Despite the doctors’ reassurances and mounting evidences about the safety and value of immunization, many parents are still wary about getting their children injected. Some even opposed it because they fear that the vaccine itself is not benign. It is often considered unnecessary in many cases because the illnesses don’t pose a big threat to the child’s life. However, others point out that they help eradicate many contagious illnesses and prevent many deaths. For example, polio and smallpox, once killed thousands of children, are eliminated because of the use of vaccines. There were many studies conducting to show whether it can trigger serious reactions and disorders. In 1998, Andrew Wakefield published an observation of 12 children that linked the measles, mumps, and rubella combination vaccine with intestinal problems which he believed led to autism. Once people heard this news, they become alarmed. However, many large studies had been conducted and found no association between the t...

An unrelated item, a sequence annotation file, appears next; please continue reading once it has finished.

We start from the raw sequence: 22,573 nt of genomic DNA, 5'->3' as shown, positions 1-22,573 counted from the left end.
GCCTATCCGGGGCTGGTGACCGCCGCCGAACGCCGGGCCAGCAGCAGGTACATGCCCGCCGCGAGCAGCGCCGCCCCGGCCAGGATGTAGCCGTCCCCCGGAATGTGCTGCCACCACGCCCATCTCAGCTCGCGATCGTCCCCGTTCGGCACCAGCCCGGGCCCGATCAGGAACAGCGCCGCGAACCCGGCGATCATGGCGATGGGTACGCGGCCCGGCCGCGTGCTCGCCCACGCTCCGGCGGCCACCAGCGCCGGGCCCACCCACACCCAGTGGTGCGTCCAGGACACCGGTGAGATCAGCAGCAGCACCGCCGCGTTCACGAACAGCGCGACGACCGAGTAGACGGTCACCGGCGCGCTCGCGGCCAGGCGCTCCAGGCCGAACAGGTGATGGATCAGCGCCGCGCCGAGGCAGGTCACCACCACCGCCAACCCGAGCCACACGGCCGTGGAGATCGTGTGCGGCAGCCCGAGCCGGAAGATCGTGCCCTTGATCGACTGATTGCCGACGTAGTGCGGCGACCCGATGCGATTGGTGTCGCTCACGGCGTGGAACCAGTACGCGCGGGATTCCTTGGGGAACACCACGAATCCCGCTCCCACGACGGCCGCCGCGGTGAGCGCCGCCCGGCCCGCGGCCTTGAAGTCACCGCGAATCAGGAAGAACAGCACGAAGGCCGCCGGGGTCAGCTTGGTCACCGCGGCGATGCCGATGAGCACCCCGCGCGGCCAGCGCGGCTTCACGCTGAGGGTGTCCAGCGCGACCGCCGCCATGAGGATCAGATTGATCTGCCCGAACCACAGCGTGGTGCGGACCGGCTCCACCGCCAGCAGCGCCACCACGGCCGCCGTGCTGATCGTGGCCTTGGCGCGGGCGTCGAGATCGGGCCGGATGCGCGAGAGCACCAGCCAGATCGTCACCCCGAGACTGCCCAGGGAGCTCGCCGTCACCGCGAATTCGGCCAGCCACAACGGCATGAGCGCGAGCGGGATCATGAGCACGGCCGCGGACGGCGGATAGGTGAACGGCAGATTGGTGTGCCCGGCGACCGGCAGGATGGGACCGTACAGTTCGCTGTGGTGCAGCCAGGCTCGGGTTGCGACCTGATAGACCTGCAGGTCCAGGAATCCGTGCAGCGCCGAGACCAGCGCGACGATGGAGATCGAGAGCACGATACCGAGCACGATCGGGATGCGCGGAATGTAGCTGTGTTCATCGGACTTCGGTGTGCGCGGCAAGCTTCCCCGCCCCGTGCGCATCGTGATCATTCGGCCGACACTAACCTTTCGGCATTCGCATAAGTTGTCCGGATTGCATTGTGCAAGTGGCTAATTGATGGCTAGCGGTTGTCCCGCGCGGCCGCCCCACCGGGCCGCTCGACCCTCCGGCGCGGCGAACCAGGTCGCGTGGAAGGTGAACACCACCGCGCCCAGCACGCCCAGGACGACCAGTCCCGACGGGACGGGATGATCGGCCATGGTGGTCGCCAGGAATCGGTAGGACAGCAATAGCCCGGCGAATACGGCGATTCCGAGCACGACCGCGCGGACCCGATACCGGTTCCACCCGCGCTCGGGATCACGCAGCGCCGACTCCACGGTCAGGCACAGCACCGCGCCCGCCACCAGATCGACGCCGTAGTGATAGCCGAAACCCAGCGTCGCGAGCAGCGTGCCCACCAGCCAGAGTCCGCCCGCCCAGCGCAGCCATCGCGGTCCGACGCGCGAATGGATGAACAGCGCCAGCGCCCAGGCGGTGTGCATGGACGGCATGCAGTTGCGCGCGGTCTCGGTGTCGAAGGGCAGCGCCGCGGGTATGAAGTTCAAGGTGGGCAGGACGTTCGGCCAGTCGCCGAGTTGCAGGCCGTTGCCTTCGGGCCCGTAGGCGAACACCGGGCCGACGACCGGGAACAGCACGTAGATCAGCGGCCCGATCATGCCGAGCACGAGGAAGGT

... middle of paper ...
...ies. I support immunization also because it can save us economically. It would cost less to get an injection than to be treated with a disease. Furthermore, even if a virus seem to extinct, outbreak can still occur if children aren’t protected.
"Vaccines ProCon.org." ProConorg Headlines. N.p., n.d. Web. 29 Nov. 2013.
"The Vaccine Debate." Scholastic.com. N.p., n.d. Web. 29 Nov. 2013.
Staff, Mayo Clinic. "Childhood Vaccines: Tough Questions, Straight Answers." Mayo Clinic. Mayo Foundation for Medical Education and Research, 08 Mar. 2013. Web. 29 Nov. 2013.
"The Vaccine Debate." Education.com. N.p., n.d. Web. 29 Nov. 2013.
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